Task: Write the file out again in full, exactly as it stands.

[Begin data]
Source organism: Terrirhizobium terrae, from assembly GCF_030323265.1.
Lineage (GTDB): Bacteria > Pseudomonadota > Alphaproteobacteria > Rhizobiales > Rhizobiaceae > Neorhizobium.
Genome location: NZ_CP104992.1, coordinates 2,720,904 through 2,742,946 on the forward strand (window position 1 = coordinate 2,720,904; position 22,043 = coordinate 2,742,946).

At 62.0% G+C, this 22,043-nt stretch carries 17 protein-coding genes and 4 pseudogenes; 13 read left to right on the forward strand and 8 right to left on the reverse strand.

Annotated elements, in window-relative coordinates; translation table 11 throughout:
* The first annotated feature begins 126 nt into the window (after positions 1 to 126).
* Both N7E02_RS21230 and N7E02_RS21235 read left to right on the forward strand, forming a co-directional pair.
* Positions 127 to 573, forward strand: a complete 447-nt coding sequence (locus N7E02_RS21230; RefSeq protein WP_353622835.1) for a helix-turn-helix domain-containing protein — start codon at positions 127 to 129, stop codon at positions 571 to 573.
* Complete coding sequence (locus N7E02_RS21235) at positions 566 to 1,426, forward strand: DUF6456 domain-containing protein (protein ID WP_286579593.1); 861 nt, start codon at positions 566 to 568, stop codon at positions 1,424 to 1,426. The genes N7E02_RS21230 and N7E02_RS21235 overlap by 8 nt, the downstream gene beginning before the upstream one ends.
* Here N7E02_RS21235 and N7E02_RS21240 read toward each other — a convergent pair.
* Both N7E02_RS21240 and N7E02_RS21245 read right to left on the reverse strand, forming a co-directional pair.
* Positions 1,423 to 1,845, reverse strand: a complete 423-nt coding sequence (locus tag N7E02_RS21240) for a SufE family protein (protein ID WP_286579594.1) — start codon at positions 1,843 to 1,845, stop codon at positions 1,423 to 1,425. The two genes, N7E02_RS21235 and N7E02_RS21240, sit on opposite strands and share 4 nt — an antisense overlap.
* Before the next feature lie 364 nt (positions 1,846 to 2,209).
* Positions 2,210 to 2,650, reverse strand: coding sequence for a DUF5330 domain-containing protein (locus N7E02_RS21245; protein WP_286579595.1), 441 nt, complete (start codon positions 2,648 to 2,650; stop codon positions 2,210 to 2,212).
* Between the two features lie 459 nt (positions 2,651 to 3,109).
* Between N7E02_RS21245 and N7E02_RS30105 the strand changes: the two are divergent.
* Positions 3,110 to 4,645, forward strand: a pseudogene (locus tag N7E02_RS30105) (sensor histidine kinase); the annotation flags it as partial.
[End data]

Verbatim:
Source organism: Terrirhizobium terrae, from assembly GCF_030323265.1.
Lineage (GTDB): Bacteria > Pseudomonadota > Alphaproteobacteria > Rhizobiales > Rhizobiaceae > Neorhizobium.
Genome location: NZ_CP104992.1, coordinates 2,720,904 through 2,742,946 on the forward strand (window position 1 = coordinate 2,720,904; position 22,043 = coordinate 2,742,946).

At 62.0% G+C, this 22,043-nt stretch carries 17 protein-coding genes and 4 pseudogenes; 13 read left to right on the forward strand and 8 right to left on the reverse strand.

Annotated elements, in window-relative coordinates; translation table 11 throughout:
* The first annotated feature begins 126 nt into the window (after positions 1 to 126).
* Both N7E02_RS21230 and N7E02_RS21235 read left to right on the forward strand, forming a co-directional pair.
* Positions 127 to 573, forward strand: a complete 447-nt coding sequence (locus N7E02_RS21230; RefSeq protein WP_353622835.1) for a helix-turn-helix domain-containing protein — start codon at positions 127 to 129, stop codon at positions 571 to 573.
* Complete coding sequence (locus N7E02_RS21235) at positions 566 to 1,426, forward strand: DUF6456 domain-containing protein (protein ID WP_286579593.1); 861 nt, start codon at positions 566 to 568, stop codon at positions 1,424 to 1,426. The genes N7E02_RS21230 and N7E02_RS21235 overlap by 8 nt, the downstream gene beginning before the upstream one ends.
* Here N7E02_RS21235 and N7E02_RS21240 read toward each other — a convergent pair.
* Both N7E02_RS21240 and N7E02_RS21245 read right to left on the reverse strand, forming a co-directional pair.
* Positions 1,423 to 1,845, reverse strand: a complete 423-nt coding sequence (locus tag N7E02_RS21240) for a SufE family protein (protein ID WP_286579594.1) — start codon at positions 1,843 to 1,845, stop codon at positions 1,423 to 1,425. The two genes, N7E02_RS21235 and N7E02_RS21240, sit on opposite strands and share 4 nt — an antisense overlap.
* Before the next feature lie 364 nt (positions 1,846 to 2,209).
* Positions 2,210 to 2,650, reverse strand: coding sequence for a DUF5330 domain-containing protein (locus N7E02_RS21245; protein WP_286579595.1), 441 nt, complete (start codon positions 2,648 to 2,650; stop codon positions 2,210 to 2,212).
* Between the two features lie 459 nt (positions 2,651 to 3,109).
* Between N7E02_RS21245 and N7E02_RS30105 the strand changes: the two are divergent.
* Positions 3,110 to 4,645, forward strand: a pseudogene (locus tag N7E02_RS30105) (sensor histidine kinase); the annotation flags it as partial.